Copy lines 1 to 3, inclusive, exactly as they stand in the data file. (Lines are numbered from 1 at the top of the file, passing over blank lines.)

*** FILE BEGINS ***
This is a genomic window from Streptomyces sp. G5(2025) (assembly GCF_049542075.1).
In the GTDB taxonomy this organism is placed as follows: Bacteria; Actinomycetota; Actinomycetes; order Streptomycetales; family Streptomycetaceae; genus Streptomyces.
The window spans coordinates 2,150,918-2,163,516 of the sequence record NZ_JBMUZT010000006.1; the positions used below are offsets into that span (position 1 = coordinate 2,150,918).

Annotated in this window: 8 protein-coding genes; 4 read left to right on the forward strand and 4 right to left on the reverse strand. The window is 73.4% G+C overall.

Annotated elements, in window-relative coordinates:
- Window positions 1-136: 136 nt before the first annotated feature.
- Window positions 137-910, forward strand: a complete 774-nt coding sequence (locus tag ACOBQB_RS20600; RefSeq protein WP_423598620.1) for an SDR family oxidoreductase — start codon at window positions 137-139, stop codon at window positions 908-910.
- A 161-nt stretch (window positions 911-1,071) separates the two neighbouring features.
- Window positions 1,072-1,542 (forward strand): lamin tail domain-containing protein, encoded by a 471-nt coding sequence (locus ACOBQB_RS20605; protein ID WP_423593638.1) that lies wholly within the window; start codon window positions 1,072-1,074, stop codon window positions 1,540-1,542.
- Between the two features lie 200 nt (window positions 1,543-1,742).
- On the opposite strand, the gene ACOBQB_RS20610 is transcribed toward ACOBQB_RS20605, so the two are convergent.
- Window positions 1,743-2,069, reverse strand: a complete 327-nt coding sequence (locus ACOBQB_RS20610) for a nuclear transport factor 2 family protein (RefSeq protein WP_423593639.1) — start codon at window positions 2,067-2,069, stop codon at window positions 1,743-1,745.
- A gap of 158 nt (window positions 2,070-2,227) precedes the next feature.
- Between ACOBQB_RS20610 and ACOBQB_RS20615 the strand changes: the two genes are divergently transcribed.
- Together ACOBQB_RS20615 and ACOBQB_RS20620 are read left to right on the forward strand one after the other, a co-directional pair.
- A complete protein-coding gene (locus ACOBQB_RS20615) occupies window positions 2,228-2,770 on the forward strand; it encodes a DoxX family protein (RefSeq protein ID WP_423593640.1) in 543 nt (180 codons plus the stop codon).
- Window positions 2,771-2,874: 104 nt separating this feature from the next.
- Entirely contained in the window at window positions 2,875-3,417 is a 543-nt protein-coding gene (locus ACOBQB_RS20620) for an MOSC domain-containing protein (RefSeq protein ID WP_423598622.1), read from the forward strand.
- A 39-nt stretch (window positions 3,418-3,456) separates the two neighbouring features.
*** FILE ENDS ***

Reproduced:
This is a genomic window from Streptomyces sp. G5(2025) (assembly GCF_049542075.1).
In the GTDB taxonomy this organism is placed as follows: Bacteria; Actinomycetota; Actinomycetes; order Streptomycetales; family Streptomycetaceae; genus Streptomyces.
The window spans coordinates 2,150,918-2,163,516 of the sequence record NZ_JBMUZT010000006.1; the positions used below are offsets into that span (position 1 = coordinate 2,150,918).